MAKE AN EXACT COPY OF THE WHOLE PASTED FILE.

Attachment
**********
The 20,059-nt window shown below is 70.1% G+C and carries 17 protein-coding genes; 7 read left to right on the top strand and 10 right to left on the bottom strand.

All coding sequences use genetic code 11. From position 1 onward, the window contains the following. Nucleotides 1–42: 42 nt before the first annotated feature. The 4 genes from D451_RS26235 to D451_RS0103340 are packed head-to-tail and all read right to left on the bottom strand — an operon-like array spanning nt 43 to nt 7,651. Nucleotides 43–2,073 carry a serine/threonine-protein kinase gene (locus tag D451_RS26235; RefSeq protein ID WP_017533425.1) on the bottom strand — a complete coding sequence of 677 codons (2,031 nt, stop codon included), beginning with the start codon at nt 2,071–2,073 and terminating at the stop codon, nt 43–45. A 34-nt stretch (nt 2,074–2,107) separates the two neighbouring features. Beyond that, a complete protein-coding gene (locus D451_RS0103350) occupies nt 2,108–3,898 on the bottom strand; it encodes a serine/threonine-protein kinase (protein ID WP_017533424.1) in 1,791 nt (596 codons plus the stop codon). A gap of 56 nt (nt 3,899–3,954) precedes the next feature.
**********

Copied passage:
The 20,059-nt window shown below is 70.1% G+C and carries 17 protein-coding genes; 7 read left to right on the top strand and 10 right to left on the bottom strand.

All coding sequences use genetic code 11. From position 1 onward, the window contains the following. Nucleotides 1–42: 42 nt before the first annotated feature. The 4 genes from D451_RS26235 to D451_RS0103340 are packed head-to-tail and all read right to left on the bottom strand — an operon-like array spanning nt 43 to nt 7,651. Nucleotides 43–2,073 carry a serine/threonine-protein kinase gene (locus tag D451_RS26235; RefSeq protein ID WP_017533425.1) on the bottom strand — a complete coding sequence of 677 codons (2,031 nt, stop codon included), beginning with the start codon at nt 2,071–2,073 and terminating at the stop codon, nt 43–45. A 34-nt stretch (nt 2,074–2,107) separates the two neighbouring features. Beyond that, a complete protein-coding gene (locus D451_RS0103350) occupies nt 2,108–3,898 on the bottom strand; it encodes a serine/threonine-protein kinase (protein ID WP_017533424.1) in 1,791 nt (596 codons plus the stop codon). A gap of 56 nt (nt 3,899–3,954) precedes the next feature.